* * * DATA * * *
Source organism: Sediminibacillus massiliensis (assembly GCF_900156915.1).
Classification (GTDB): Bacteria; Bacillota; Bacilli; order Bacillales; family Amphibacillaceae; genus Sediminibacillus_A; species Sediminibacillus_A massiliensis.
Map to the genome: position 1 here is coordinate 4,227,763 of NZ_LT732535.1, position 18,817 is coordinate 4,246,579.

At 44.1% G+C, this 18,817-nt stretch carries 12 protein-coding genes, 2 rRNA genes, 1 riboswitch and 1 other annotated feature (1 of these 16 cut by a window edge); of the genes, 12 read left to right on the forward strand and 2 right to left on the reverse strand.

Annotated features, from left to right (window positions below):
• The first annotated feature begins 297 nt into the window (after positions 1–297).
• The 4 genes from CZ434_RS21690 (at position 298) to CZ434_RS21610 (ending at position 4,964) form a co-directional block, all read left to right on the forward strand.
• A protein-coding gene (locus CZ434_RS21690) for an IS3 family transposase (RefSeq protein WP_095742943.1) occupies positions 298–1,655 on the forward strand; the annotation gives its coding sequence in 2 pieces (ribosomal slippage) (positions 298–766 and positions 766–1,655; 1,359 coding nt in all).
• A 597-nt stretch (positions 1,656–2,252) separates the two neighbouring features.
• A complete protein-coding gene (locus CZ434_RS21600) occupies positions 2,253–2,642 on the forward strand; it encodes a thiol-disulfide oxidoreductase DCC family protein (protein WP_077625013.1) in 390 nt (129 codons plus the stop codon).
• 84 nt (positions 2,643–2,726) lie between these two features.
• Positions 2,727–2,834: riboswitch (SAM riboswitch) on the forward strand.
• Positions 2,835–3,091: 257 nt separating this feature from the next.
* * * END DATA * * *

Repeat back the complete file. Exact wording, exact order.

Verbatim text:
Source organism: Sediminibacillus massiliensis (assembly GCF_900156915.1).
Classification (GTDB): Bacteria; Bacillota; Bacilli; order Bacillales; family Amphibacillaceae; genus Sediminibacillus_A; species Sediminibacillus_A massiliensis.
Map to the genome: position 1 here is coordinate 4,227,763 of NZ_LT732535.1, position 18,817 is coordinate 4,246,579.

At 44.1% G+C, this 18,817-nt stretch carries 12 protein-coding genes, 2 rRNA genes, 1 riboswitch and 1 other annotated feature (1 of these 16 cut by a window edge); of the genes, 12 read left to right on the forward strand and 2 right to left on the reverse strand.

Annotated features, from left to right (window positions below):
• The first annotated feature begins 297 nt into the window (after positions 1–297).
• The 4 genes from CZ434_RS21690 (at position 298) to CZ434_RS21610 (ending at position 4,964) form a co-directional block, all read left to right on the forward strand.
• A protein-coding gene (locus CZ434_RS21690) for an IS3 family transposase (RefSeq protein WP_095742943.1) occupies positions 298–1,655 on the forward strand; the annotation gives its coding sequence in 2 pieces (ribosomal slippage) (positions 298–766 and positions 766–1,655; 1,359 coding nt in all).
• A 597-nt stretch (positions 1,656–2,252) separates the two neighbouring features.
• A complete protein-coding gene (locus CZ434_RS21600) occupies positions 2,253–2,642 on the forward strand; it encodes a thiol-disulfide oxidoreductase DCC family protein (protein WP_077625013.1) in 390 nt (129 codons plus the stop codon).
• 84 nt (positions 2,643–2,726) lie between these two features.
• Positions 2,727–2,834: riboswitch (SAM riboswitch) on the forward strand.
• Positions 2,835–3,091: 257 nt separating this feature from the next.